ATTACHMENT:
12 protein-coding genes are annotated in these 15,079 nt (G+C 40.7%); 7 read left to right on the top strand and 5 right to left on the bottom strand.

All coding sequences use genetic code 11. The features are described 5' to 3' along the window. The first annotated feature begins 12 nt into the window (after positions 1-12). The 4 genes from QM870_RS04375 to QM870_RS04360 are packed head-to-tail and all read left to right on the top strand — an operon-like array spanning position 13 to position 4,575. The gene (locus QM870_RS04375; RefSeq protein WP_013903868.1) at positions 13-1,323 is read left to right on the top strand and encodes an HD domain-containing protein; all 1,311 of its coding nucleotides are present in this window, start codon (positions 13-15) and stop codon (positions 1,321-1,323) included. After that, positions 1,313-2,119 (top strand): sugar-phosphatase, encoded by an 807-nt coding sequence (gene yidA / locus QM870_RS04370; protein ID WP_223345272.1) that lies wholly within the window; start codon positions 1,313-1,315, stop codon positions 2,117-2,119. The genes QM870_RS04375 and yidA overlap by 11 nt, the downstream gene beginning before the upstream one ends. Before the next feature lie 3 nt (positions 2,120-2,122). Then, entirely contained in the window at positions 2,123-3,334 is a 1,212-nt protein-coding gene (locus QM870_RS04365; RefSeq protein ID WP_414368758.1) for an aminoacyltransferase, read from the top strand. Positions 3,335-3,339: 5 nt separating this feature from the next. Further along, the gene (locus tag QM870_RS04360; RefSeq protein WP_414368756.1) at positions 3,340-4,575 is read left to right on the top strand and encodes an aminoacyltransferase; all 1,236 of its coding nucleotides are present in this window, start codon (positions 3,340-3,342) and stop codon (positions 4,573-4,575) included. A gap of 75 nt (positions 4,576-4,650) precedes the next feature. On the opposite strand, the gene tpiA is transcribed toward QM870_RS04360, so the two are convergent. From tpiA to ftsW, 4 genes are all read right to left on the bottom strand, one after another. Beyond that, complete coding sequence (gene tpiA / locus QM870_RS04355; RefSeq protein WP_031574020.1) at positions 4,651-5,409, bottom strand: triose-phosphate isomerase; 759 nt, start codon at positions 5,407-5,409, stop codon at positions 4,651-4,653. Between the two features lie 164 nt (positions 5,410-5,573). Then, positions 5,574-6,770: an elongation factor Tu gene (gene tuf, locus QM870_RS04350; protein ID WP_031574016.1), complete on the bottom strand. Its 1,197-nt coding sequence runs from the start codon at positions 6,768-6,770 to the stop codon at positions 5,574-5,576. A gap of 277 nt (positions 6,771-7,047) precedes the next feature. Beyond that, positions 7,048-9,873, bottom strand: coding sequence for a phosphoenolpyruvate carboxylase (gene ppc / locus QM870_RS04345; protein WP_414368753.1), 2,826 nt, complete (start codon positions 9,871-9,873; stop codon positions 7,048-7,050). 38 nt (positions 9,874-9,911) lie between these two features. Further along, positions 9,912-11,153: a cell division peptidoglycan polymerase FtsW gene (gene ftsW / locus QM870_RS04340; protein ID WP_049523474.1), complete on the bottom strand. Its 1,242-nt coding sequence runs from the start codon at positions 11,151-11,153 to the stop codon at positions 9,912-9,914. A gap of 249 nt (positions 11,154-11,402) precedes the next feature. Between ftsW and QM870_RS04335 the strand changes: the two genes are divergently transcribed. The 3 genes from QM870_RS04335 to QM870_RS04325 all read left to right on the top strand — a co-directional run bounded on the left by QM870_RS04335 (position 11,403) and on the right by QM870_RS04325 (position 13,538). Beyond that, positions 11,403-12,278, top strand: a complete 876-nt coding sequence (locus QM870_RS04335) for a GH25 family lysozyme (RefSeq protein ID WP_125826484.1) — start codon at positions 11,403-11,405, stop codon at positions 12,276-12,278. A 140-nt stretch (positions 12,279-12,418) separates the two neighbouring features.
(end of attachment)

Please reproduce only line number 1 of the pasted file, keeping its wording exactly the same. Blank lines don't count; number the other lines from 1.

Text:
12 protein-coding genes are annotated in these 15,079 nt (G+C 40.7%); 7 read left to right on the top strand and 5 right to left on the bottom strand.